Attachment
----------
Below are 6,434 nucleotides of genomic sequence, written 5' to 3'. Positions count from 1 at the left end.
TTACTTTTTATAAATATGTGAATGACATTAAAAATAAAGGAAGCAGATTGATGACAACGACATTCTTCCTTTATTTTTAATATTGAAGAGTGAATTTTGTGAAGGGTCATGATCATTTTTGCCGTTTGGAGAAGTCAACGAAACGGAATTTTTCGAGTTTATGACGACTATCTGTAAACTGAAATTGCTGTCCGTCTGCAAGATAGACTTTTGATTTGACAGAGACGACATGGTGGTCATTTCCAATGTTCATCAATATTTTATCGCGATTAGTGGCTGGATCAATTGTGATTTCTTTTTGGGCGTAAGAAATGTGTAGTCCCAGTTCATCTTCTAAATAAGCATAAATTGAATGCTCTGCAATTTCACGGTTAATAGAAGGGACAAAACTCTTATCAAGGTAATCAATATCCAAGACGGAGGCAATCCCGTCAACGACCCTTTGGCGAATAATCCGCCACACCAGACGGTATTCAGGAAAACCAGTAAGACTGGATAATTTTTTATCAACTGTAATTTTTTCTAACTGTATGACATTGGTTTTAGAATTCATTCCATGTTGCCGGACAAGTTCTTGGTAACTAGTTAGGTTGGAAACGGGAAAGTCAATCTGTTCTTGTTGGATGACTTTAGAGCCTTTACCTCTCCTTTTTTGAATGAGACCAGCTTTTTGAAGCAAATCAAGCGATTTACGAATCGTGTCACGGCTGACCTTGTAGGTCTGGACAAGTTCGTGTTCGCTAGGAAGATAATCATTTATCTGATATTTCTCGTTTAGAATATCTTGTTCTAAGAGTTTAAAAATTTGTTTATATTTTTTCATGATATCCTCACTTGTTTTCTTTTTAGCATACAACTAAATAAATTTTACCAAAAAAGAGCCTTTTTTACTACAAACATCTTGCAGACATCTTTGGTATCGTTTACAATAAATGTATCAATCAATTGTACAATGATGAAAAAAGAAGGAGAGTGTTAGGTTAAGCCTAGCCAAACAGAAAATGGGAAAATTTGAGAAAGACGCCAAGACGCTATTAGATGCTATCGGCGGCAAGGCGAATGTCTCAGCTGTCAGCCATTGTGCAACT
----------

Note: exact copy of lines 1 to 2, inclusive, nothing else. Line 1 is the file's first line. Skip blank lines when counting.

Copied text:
Below are 6,434 nucleotides of genomic sequence, written 5' to 3'. Positions count from 1 at the left end.
TTACTTTTTATAAATATGTGAATGACATTAAAAATAAAGGAAGCAGATTGATGACAACGACATTCTTCCTTTATTTTTAATATTGAAGAGTGAATTTTGTGAAGGGTCATGATCATTTTTGCCGTTTGGAGAAGTCAACGAAACGGAATTTTTCGAGTTTATGACGACTATCTGTAAACTGAAATTGCTGTCCGTCTGCAAGATAGACTTTTGATTTGACAGAGACGACATGGTGGTCATTTCCAATGTTCATCAATATTTTATCGCGATTAGTGGCTGGATCAATTGTGATTTCTTTTTGGGCGTAAGAAATGTGTAGTCCCAGTTCATCTTCTAAATAAGCATAAATTGAATGCTCTGCAATTTCACGGTTAATAGAAGGGACAAAACTCTTATCAAGGTAATCAATATCCAAGACGGAGGCAATCCCGTCAACGACCCTTTGGCGAATAATCCGCCACACCAGACGGTATTCAGGAAAACCAGTAAGACTGGATAATTTTTTATCAACTGTAATTTTTTCTAACTGTATGACATTGGTTTTAGAATTCATTCCATGTTGCCGGACAAGTTCTTGGTAACTAGTTAGGTTGGAAACGGGAAAGTCAATCTGTTCTTGTTGGATGACTTTAGAGCCTTTACCTCTCCTTTTTTGAATGAGACCAGCTTTTTGAAGCAAATCAAGCGATTTACGAATCGTGTCACGGCTGACCTTGTAGGTCTGGACAAGTTCGTGTTCGCTAGGAAGATAATCATTTATCTGATATTTCTCGTTTAGAATATCTTGTTCTAAGAGTTTAAAAATTTGTTTATATTTTTTCATGATATCCTCACTTGTTTTCTTTTTAGCATACAACTAAATAAATTTTACCAAAAAAGAGCCTTTTTTACTACAAACATCTTGCAGACATCTTTGGTATCGTTTACAATAAATGTATCAATCAATTGTACAATGATGAAAAAAGAAGGAGAGTGTTAGGTTAAGCCTAGCCAAACAGAAAATGGGAAAATTTGAGAAAGACGCCAAGACGCTATTAGATGCTATCGGCGGCAAGGCGAATGTCTCAGCTGTCAGCCATTGTGCAACT